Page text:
The excitement with which the Occupational Therapy team talk about their new assessment kitchen, and the patient assessment items which the Friends have funded within it, is incredibly infectious. The Friends of Eastbourne Hospital, who donated £4,500 towards improvements and equipment in response to a bid from the OT Department, were invited to see what had been purchased and what a difference it had made.
Following repeated flooding, the Occupational Therapy assessment kitchen was obliged to undergo a full refurbishment, during which some OT treatment space was reconfigured into offices. This led to the decision to turn the remaining treatment area into a dual-purpose room suitable both for kitchen assessments and a range of OT assessments including cognitive assessments, upper and lower limb therapy, and a quiet space for supportive, emotional conversations.
However, the equipment available to the team had not been updated for over 20 years and the OT department felt they were at a point where they were unable to effectively assess their patients’ needs nor support their decision-making. They therefore submitted their bid to the Friends, with a shopping list of scores of specially-adapted, day-to-day items, which they felt would make a real different to patients’ independence, dignity and potentially even length of stay as they were encouraged to re-engage with the normal activities of daily living.
Rosy Shrubbs, Clinical Lead Occupational Therapist explained that, “Enabling patients to participate in normal activity can help motivate towards an earlier discharge, reduce carer burden and improve quality of life. For some individuals these devices can also significantly reduce risk and pain, with items adapted for visual impairment. The use of colour can enable individuals on their dementia journey, and adapted seating benefits the arthritic and fatigued.”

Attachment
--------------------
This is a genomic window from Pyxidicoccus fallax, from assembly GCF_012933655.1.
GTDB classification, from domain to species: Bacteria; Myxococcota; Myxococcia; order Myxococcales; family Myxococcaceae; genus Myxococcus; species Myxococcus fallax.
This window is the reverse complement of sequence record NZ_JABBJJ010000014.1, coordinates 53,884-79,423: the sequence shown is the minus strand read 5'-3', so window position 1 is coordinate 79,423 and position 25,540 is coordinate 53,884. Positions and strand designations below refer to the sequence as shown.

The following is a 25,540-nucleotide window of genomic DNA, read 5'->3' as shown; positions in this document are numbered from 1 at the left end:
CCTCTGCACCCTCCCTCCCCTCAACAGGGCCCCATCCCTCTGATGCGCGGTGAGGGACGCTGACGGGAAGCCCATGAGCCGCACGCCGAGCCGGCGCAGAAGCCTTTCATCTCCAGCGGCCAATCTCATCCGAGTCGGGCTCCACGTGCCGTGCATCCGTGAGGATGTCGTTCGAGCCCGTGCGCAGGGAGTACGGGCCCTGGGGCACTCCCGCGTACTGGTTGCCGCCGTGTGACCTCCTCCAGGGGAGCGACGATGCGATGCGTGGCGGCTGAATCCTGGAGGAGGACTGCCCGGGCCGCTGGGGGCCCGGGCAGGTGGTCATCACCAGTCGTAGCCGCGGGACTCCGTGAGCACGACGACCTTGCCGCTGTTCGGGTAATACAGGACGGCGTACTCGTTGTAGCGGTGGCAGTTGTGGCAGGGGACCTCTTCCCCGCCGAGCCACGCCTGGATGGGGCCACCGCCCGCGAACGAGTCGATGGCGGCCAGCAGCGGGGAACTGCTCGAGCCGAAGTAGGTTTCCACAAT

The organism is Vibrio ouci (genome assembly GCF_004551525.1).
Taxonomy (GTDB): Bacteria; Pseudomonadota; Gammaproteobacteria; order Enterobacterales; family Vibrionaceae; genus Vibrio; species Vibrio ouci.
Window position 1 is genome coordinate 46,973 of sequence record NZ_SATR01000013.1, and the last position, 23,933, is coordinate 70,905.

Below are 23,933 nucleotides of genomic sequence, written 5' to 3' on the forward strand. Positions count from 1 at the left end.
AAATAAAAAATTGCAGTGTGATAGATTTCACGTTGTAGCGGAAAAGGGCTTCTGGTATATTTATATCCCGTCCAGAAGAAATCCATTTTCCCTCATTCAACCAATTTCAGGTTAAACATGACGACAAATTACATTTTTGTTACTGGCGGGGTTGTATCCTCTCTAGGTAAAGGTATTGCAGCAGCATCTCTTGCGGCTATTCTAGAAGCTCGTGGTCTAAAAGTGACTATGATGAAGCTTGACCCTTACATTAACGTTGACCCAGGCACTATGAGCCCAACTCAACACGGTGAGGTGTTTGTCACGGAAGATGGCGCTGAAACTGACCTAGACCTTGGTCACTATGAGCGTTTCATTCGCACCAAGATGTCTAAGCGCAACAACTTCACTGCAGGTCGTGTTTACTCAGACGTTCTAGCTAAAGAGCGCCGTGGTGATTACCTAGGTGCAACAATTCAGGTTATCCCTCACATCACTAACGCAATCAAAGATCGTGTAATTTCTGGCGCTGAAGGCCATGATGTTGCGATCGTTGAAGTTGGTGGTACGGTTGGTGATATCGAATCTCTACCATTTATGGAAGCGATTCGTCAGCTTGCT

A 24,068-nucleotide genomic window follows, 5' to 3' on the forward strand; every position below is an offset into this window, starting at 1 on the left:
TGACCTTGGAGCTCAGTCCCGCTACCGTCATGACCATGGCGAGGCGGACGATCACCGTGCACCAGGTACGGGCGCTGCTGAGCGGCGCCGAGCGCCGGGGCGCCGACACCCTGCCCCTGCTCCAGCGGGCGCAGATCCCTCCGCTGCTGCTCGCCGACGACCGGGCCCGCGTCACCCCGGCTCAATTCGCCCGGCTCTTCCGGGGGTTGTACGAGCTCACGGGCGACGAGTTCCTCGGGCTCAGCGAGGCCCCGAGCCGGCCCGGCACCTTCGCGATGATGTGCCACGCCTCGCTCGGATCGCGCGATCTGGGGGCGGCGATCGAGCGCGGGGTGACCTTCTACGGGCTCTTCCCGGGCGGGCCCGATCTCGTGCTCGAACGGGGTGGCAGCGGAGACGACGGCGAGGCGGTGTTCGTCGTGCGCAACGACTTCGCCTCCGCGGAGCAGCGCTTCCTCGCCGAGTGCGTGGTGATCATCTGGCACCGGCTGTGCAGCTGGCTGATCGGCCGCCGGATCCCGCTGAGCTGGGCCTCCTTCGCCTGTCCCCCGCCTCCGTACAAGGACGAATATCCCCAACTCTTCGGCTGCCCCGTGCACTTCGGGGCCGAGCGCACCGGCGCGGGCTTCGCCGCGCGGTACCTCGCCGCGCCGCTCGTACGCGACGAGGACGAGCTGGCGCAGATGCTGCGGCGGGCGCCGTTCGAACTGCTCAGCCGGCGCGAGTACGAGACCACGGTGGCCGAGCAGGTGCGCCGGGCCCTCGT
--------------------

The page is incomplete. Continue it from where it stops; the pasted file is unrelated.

Named the ‘Friends Kitchen’, not only to reflect the support of the Friends of Eastbourne Hospital, but also to give the space a nice ring to it when bringing patients down, the new kitchen is indeed a very calming space.
Fraser Walsh-Beney, Specialist Occupational Therapist, told us he felt it was a place where patients could now really “decompress”. During one patient’s assessment, the decision was made to bake some scones, and with all the equipment now available to the team, this was done successfully. The patient proudly returned to the ward with his baking and has since been back to do more. Fraser explained that the kitchen is so versatile now that some patients don’t even really realise they are having a cognitive assessment. He said it is also a place which “just makes difficult conversations easier”.
Furthermore, Fraser believes the new facility is a real asset for the Trust itself, and should serve as a selling point for other therapists to come to the DGH. It demonstrates a commitment to reablement and hope for the future, which is at the heart of every Occupational Therapist’s role.
Stepping outside, representatives from the Friends were then shown the equally interesting Occupational Therapy Garden to which the Friends have contributed a camellia in memory of Queen Elizabeth II. We hope it brings pleasure to those who visit this beautiful space.